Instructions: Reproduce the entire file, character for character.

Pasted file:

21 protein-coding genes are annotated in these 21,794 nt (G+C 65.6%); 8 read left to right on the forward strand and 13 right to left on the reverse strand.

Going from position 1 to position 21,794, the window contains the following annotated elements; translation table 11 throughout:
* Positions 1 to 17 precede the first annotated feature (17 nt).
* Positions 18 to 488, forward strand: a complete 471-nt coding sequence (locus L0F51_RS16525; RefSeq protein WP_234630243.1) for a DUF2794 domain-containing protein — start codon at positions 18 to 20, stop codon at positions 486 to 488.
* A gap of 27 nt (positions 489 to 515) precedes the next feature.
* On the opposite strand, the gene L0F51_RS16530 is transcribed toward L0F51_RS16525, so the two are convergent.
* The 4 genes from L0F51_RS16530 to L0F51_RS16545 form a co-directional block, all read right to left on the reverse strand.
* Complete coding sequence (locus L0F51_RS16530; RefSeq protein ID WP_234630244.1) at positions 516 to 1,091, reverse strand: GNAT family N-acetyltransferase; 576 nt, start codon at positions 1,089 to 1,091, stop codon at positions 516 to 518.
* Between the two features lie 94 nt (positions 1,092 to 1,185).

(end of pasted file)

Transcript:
21 protein-coding genes are annotated in these 21,794 nt (G+C 65.6%); 8 read left to right on the forward strand and 13 right to left on the reverse strand.

Going from position 1 to position 21,794, the window contains the following annotated elements; translation table 11 throughout:
* Positions 1 to 17 precede the first annotated feature (17 nt).
* Positions 18 to 488, forward strand: a complete 471-nt coding sequence (locus L0F51_RS16525; RefSeq protein WP_234630243.1) for a DUF2794 domain-containing protein — start codon at positions 18 to 20, stop codon at positions 486 to 488.
* A gap of 27 nt (positions 489 to 515) precedes the next feature.
* On the opposite strand, the gene L0F51_RS16530 is transcribed toward L0F51_RS16525, so the two are convergent.
* The 4 genes from L0F51_RS16530 to L0F51_RS16545 form a co-directional block, all read right to left on the reverse strand.
* Complete coding sequence (locus L0F51_RS16530; RefSeq protein ID WP_234630244.1) at positions 516 to 1,091, reverse strand: GNAT family N-acetyltransferase; 576 nt, start codon at positions 1,089 to 1,091, stop codon at positions 516 to 518.
* Between the two features lie 94 nt (positions 1,092 to 1,185).